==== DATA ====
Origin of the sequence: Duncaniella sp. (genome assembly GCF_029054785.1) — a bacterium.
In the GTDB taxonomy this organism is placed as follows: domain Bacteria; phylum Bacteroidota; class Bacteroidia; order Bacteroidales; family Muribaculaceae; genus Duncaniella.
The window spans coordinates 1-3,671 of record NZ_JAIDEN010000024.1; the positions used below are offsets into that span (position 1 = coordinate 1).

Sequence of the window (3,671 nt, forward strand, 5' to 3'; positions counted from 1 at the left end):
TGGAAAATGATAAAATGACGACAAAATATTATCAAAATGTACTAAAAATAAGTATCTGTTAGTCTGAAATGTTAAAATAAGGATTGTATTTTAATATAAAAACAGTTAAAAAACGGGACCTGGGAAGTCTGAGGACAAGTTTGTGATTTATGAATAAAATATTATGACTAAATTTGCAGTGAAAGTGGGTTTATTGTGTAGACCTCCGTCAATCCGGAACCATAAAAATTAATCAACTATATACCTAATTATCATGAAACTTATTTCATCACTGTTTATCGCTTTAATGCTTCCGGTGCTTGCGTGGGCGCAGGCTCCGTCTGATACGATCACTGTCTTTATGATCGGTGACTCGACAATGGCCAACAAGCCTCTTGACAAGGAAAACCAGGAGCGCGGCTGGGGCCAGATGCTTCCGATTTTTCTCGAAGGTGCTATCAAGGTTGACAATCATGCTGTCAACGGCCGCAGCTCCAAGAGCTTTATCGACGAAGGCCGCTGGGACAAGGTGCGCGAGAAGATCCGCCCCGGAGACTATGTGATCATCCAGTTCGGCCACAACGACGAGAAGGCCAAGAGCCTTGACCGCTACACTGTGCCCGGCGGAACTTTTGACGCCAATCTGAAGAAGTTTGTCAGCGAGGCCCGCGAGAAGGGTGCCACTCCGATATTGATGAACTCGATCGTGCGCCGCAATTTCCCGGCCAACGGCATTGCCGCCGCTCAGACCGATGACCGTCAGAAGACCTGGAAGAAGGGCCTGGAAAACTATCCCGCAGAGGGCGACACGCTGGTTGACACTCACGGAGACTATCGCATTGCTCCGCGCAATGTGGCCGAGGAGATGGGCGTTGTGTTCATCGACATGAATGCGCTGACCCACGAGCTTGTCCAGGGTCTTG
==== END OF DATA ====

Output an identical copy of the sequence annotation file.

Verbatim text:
Origin of the sequence: Duncaniella sp. (genome assembly GCF_029054785.1) — a bacterium.
In the GTDB taxonomy this organism is placed as follows: domain Bacteria; phylum Bacteroidota; class Bacteroidia; order Bacteroidales; family Muribaculaceae; genus Duncaniella.
The window spans coordinates 1-3,671 of record NZ_JAIDEN010000024.1; the positions used below are offsets into that span (position 1 = coordinate 1).

Sequence of the window (3,671 nt, forward strand, 5' to 3'; positions counted from 1 at the left end):
TGGAAAATGATAAAATGACGACAAAATATTATCAAAATGTACTAAAAATAAGTATCTGTTAGTCTGAAATGTTAAAATAAGGATTGTATTTTAATATAAAAACAGTTAAAAAACGGGACCTGGGAAGTCTGAGGACAAGTTTGTGATTTATGAATAAAATATTATGACTAAATTTGCAGTGAAAGTGGGTTTATTGTGTAGACCTCCGTCAATCCGGAACCATAAAAATTAATCAACTATATACCTAATTATCATGAAACTTATTTCATCACTGTTTATCGCTTTAATGCTTCCGGTGCTTGCGTGGGCGCAGGCTCCGTCTGATACGATCACTGTCTTTATGATCGGTGACTCGACAATGGCCAACAAGCCTCTTGACAAGGAAAACCAGGAGCGCGGCTGGGGCCAGATGCTTCCGATTTTTCTCGAAGGTGCTATCAAGGTTGACAATCATGCTGTCAACGGCCGCAGCTCCAAGAGCTTTATCGACGAAGGCCGCTGGGACAAGGTGCGCGAGAAGATCCGCCCCGGAGACTATGTGATCATCCAGTTCGGCCACAACGACGAGAAGGCCAAGAGCCTTGACCGCTACACTGTGCCCGGCGGAACTTTTGACGCCAATCTGAAGAAGTTTGTCAGCGAGGCCCGCGAGAAGGGTGCCACTCCGATATTGATGAACTCGATCGTGCGCCGCAATTTCCCGGCCAACGGCATTGCCGCCGCTCAGACCGATGACCGTCAGAAGACCTGGAAGAAGGGCCTGGAAAACTATCCCGCAGAGGGCGACACGCTGGTTGACACTCACGGAGACTATCGCATTGCTCCGCGCAATGTGGCCGAGGAGATGGGCGTTGTGTTCATCGACATGAATGCGCTGACCCACGAGCTTGTCCAGGGTCTTG